Should I push through my asana, pranayama, or meditation?
by Ashley O.
“At no point in time do we want to feel tension” - Rose Baudin
Do you use your yoga practice as a measure of success? Or, do you let yourself be okay with progress over perfection? Do you push yourself to sit impatiently in meditation fixated on the swirling thoughts with anger... or do sit with the thoughts approaching them with a little friendliness?
It’s okay to be still, and it’s also okay to go all out, as long as you are staying in the process. In the place of being somewhere between what you’ve done and what you’ll do next, that's often where Yoga's lessons can become most clear.
Notice that you're striving, pushing beyond your edge? What’s the motive when pushing so hard with tension in an asana? What’s the mind-body connection? Ask yourself, is it ego based? Why push? What might it be like to approach challenge with illuminated intelligence, with detachment, so you don’t bring on injury?
When I began my yoga practice I wanted every 'advanced' asana pose.
Every second in a handstand mattered.
What did it get me? Injured.
It wasn’t until I realized, through some work with amazing teachers, that the pose isn’t my goal - it isn't a goal at all. The pose shows us everything we are experiencing in that moment if we are available to listen. I learned that rather than becoming goal-oriented, I could be process oriented. I could determine my constitution and then identify what type of practice I needed in that moment. I got curious about sensations, emotions, and what might be necessary for balance. I learned my practice shouldn’t be a measure of success, rather a coming home.
How to facilitate this homecoming? Here are some questions to ask in the process: How’s my breath ?here? Can I soften my jaw? Where am I holding physical tension? Emotional tension? What is going on in my mind as I approach this pose.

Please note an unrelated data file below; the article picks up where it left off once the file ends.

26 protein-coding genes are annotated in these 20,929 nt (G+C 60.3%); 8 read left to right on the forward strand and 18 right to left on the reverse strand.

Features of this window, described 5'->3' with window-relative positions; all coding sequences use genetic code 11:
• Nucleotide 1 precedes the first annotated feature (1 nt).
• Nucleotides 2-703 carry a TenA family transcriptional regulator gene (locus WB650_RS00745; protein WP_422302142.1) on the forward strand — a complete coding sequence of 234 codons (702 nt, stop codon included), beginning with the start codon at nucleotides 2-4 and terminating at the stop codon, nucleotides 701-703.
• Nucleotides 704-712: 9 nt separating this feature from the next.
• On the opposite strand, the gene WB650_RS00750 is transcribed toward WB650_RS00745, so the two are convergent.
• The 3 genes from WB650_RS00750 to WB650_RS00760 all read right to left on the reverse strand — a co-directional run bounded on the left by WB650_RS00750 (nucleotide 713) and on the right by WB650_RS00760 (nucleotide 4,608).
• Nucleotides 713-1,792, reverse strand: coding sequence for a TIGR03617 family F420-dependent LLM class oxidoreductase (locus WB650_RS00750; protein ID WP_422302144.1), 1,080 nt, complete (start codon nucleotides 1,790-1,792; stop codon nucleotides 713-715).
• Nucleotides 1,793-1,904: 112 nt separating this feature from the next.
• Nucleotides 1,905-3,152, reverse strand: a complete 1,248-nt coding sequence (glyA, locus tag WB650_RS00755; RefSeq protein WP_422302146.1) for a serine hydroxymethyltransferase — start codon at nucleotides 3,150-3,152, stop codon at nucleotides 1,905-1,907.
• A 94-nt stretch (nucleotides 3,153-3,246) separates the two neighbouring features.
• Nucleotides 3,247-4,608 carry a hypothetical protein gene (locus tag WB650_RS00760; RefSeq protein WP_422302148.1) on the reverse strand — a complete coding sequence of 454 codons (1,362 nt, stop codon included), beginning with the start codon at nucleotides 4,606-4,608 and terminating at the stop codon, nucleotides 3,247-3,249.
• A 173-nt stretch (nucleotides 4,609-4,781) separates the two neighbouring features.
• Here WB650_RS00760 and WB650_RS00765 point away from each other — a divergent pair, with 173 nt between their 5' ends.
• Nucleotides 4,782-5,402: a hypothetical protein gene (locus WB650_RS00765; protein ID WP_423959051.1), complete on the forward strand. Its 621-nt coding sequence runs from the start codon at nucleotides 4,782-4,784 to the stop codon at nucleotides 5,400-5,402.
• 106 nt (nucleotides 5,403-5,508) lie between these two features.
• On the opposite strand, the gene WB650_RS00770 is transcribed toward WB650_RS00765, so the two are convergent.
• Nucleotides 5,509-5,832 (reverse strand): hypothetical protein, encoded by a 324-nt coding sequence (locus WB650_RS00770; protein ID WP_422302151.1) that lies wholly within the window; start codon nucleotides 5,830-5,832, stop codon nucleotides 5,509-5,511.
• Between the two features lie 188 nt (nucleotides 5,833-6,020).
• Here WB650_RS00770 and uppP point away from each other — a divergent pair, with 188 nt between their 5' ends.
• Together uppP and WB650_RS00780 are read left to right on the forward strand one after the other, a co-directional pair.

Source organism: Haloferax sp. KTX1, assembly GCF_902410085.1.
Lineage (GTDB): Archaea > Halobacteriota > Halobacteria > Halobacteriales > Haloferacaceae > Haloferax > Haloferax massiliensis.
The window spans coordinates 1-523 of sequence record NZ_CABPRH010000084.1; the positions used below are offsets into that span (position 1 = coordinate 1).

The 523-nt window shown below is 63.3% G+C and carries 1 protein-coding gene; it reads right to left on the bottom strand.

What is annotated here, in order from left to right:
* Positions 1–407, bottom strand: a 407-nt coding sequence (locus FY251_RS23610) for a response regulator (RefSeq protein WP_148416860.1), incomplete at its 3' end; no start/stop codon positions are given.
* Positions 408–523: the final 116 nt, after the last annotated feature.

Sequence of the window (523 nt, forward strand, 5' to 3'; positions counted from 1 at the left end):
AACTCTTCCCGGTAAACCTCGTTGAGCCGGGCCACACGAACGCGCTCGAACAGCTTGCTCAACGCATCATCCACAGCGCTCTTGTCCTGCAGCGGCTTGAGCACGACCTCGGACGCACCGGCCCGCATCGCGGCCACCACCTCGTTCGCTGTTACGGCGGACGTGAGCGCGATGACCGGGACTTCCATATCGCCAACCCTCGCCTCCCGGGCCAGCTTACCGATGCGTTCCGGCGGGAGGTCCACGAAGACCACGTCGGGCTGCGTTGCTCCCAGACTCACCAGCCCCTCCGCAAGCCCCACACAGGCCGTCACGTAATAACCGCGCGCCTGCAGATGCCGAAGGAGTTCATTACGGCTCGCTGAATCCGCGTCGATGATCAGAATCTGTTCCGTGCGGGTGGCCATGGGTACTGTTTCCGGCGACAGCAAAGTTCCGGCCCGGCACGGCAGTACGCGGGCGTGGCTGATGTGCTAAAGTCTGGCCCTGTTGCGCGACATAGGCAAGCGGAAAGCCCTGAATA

These questions have helped me in life outside of the parameters of my little mat and have opened up a world of self-inquiry. Some things I didn’t want to know, but those things were where I needed to do the work.
So I invite you. Let the practice be your teacher, your guide to awareness in the moment.
The mat and meditation cushion has shown me that the cliche is true: how you do one thing is how you do everything.
So if you enter a handstand with an easy-going exhale instead of a grunt of striving then it just might be possible to reach for the same easy exhale for when your kid or pet or loved one is bringing about irritation.
Some of the most valuable things take the longest to learn. It takes great effort to become effortless at anything. But don't push. There is no rush. Just practice and when an obstacle comes up, opt for ease and see where the ease takes you.
You might be surprised.